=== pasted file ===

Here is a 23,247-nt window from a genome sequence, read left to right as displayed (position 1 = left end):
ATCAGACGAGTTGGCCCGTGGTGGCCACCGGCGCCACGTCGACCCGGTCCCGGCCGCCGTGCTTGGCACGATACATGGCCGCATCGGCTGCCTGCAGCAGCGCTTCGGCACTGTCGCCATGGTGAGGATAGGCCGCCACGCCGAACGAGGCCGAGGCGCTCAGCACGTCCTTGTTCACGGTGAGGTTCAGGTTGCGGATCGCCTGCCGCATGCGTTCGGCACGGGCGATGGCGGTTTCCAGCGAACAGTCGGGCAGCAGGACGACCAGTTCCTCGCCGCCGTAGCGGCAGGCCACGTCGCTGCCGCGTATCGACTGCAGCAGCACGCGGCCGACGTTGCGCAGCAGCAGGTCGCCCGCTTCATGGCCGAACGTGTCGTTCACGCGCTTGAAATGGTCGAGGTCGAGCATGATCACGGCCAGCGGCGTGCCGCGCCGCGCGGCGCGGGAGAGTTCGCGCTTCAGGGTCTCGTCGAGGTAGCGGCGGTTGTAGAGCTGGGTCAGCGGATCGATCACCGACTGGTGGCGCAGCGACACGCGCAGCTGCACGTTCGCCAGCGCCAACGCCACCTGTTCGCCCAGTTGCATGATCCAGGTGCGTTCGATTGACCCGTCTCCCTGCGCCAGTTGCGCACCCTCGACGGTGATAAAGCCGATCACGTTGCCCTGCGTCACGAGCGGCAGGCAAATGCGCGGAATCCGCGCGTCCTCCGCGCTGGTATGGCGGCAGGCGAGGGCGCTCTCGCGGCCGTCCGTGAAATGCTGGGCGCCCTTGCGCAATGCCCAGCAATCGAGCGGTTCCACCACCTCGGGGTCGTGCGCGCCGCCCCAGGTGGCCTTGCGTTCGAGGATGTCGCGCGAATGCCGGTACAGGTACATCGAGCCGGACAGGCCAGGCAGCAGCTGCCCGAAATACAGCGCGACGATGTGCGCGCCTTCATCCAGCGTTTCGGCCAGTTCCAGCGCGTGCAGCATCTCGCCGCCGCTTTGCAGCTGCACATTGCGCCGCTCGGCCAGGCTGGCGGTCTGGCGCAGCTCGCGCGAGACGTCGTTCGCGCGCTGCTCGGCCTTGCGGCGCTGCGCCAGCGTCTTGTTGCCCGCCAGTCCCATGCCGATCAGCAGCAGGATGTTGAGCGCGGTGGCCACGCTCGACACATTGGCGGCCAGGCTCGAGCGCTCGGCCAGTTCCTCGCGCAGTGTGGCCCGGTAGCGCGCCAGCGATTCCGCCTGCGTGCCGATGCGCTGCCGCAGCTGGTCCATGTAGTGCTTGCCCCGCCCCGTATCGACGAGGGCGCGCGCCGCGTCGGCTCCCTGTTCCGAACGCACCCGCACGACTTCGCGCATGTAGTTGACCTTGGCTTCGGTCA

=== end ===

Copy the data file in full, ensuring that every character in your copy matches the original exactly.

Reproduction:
Here is a 23,247-nt window from a genome sequence, read left to right as displayed (position 1 = left end):
ATCAGACGAGTTGGCCCGTGGTGGCCACCGGCGCCACGTCGACCCGGTCCCGGCCGCCGTGCTTGGCACGATACATGGCCGCATCGGCTGCCTGCAGCAGCGCTTCGGCACTGTCGCCATGGTGAGGATAGGCCGCCACGCCGAACGAGGCCGAGGCGCTCAGCACGTCCTTGTTCACGGTGAGGTTCAGGTTGCGGATCGCCTGCCGCATGCGTTCGGCACGGGCGATGGCGGTTTCCAGCGAACAGTCGGGCAGCAGGACGACCAGTTCCTCGCCGCCGTAGCGGCAGGCCACGTCGCTGCCGCGTATCGACTGCAGCAGCACGCGGCCGACGTTGCGCAGCAGCAGGTCGCCCGCTTCATGGCCGAACGTGTCGTTCACGCGCTTGAAATGGTCGAGGTCGAGCATGATCACGGCCAGCGGCGTGCCGCGCCGCGCGGCGCGGGAGAGTTCGCGCTTCAGGGTCTCGTCGAGGTAGCGGCGGTTGTAGAGCTGGGTCAGCGGATCGATCACCGACTGGTGGCGCAGCGACACGCGCAGCTGCACGTTCGCCAGCGCCAACGCCACCTGTTCGCCCAGTTGCATGATCCAGGTGCGTTCGATTGACCCGTCTCCCTGCGCCAGTTGCGCACCCTCGACGGTGATAAAGCCGATCACGTTGCCCTGCGTCACGAGCGGCAGGCAAATGCGCGGAATCCGCGCGTCCTCCGCGCTGGTATGGCGGCAGGCGAGGGCGCTCTCGCGGCCGTCCGTGAAATGCTGGGCGCCCTTGCGCAATGCCCAGCAATCGAGCGGTTCCACCACCTCGGGGTCGTGCGCGCCGCCCCAGGTGGCCTTGCGTTCGAGGATGTCGCGCGAATGCCGGTACAGGTACATCGAGCCGGACAGGCCAGGCAGCAGCTGCCCGAAATACAGCGCGACGATGTGCGCGCCTTCATCCAGCGTTTCGGCCAGTTCCAGCGCGTGCAGCATCTCGCCGCCGCTTTGCAGCTGCACATTGCGCCGCTCGGCCAGGCTGGCGGTCTGGCGCAGCTCGCGCGAGACGTCGTTCGCGCGCTGCTCGGCCTTGCGGCGCTGCGCCAGCGTCTTGTTGCCCGCCAGTCCCATGCCGATCAGCAGCAGGATGTTGAGCGCGGTGGCCACGCTCGACACATTGGCGGCCAGGCTCGAGCGCTCGGCCAGTTCCTCGCGCAGTGTGGCCCGGTAGCGCGCCAGCGATTCCGCCTGCGTGCCGATGCGCTGCCGCAGCTGGTCCATGTAGTGCTTGCCCCGCCCCGTATCGACGAGGGCGCGCGCCGCGTCGGCTCCCTGTTCCGAACGCACCCGCACGACTTCGCGCATGTAGTTGACCTTGGCTTCGGTCA